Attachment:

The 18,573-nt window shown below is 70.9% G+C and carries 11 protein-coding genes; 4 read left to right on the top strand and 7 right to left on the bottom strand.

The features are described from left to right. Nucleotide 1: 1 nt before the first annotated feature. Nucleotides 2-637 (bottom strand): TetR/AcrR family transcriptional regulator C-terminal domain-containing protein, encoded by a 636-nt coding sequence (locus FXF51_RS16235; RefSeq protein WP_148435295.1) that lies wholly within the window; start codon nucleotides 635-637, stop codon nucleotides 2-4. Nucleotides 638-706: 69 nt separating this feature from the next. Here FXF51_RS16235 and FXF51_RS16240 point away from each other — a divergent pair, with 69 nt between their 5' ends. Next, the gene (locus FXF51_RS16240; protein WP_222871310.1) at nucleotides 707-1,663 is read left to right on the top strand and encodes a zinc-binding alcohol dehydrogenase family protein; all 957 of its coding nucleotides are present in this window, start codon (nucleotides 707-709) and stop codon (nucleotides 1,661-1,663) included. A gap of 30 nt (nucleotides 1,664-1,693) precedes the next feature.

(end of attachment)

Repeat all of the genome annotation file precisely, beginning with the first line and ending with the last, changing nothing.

The 18,573-nt window shown below is 70.9% G+C and carries 11 protein-coding genes; 4 read left to right on the top strand and 7 right to left on the bottom strand.

The features are described from left to right. Nucleotide 1: 1 nt before the first annotated feature. Nucleotides 2-637 (bottom strand): TetR/AcrR family transcriptional regulator C-terminal domain-containing protein, encoded by a 636-nt coding sequence (locus FXF51_RS16235; RefSeq protein WP_148435295.1) that lies wholly within the window; start codon nucleotides 635-637, stop codon nucleotides 2-4. Nucleotides 638-706: 69 nt separating this feature from the next. Here FXF51_RS16235 and FXF51_RS16240 point away from each other — a divergent pair, with 69 nt between their 5' ends. Next, the gene (locus FXF51_RS16240; protein WP_222871310.1) at nucleotides 707-1,663 is read left to right on the top strand and encodes a zinc-binding alcohol dehydrogenase family protein; all 957 of its coding nucleotides are present in this window, start codon (nucleotides 707-709) and stop codon (nucleotides 1,661-1,663) included. A gap of 30 nt (nucleotides 1,664-1,693) precedes the next feature.